What Cutrone terms “class-consciousness” in his observations – namely the trade union consciousness of social democracy’s golden age – may not be at its highest ever level. Yet there exists an arguably more universal proletarian consciousness of not having any control over one’s life, only insufficiently acted upon by various layers of the class by means of spontaneous riots, sporadic protests and momentary occupations. It is, to put it crudely, the consciousness of belonging to the ‘class of the fucked’. The relative lack of sociological homogeneity may be a temporary obstacle – making it all the more necessary to construct a revolutionary party capable of uniting and organising all fragments of our class, employed and unemployed, as a class for itself.

As the bourgeoisie becomes increasingly unable to rule “because it is incompetent to assure an existence to its slave within its slavery” and “has to feed him instead of being fed by him”, as Marx and Engels wrote in their – by no means definitive – Communist manifesto, the elemental recognition that there exists a global, systemic problem which permeates passing movements such as Occupy is perhaps not the worst starting point for a new class-consciousness, and certainly no shoddier than the sectional, often nationalist trade union consciousness of old. In order to raise and deepen this consciousness, it is vital that the Marxist left learns to treat spontaneous activity as the nucleus of consciousness, not – as was the case in ‘really existing socialism’ – as its opposite. It should go without saying that the former approach is not at all the same as spontaneism.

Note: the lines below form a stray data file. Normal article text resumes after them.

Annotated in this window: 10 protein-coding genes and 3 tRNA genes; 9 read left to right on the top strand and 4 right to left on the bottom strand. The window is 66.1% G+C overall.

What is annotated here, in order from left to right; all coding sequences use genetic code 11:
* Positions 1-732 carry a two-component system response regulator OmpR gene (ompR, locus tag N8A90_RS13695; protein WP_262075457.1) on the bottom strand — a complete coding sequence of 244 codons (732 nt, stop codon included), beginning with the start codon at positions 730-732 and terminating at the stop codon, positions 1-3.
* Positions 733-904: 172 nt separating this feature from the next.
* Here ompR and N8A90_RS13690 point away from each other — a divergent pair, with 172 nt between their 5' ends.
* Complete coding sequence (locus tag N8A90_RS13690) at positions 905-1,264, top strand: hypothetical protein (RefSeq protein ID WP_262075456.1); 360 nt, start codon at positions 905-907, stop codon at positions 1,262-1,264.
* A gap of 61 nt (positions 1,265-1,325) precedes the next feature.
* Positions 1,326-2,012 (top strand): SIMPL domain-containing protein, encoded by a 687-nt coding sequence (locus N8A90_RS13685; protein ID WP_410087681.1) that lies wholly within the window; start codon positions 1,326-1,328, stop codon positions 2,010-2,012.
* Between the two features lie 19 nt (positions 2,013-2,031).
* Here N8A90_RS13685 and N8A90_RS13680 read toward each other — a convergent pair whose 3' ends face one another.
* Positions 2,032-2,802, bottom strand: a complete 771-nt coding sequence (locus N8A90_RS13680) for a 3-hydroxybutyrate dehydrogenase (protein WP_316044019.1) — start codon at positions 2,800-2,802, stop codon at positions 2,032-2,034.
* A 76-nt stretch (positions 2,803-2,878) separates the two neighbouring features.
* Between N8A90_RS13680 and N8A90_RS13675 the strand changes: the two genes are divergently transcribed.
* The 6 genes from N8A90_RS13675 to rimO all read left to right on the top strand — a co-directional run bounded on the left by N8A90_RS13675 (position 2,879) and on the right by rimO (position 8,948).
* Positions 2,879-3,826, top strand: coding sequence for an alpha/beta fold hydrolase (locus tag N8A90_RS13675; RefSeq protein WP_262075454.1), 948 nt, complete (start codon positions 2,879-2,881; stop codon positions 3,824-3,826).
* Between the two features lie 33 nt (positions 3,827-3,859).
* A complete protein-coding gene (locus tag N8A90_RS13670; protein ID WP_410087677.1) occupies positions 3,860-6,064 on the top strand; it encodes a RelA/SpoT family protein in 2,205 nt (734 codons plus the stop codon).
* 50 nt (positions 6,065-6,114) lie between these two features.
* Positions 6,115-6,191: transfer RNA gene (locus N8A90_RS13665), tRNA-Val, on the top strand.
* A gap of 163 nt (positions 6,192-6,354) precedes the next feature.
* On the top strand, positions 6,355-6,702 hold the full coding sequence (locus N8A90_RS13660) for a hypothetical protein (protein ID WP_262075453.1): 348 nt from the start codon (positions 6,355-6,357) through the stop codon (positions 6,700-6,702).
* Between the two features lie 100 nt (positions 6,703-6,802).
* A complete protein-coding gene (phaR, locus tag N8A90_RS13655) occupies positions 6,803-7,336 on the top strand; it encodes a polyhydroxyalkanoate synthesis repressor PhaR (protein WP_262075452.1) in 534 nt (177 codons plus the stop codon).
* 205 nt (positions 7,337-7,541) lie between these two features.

No to EU


Following an introduction to our organisation’s history, CPGB comrade Tina Becker discussed in greater detail what such a revolutionary party would entail: high politics rather than lowest-common-denominator slogans, and taking democracy seriously instead of replicating organisational norms that resulted from a permanent state of emergency in 1920s Russia. The ensuing debate among those present – members of the SDAJ (the DKP’s youth organisation), Arbeitermacht (Workers Power), Die Linke andGegenstandpunkt among them – demonstrated a certain level of acceptance of our central ideas, but was prematurely cut short when a comrade enquired about our position on the European Union. After that, all hell broke loose.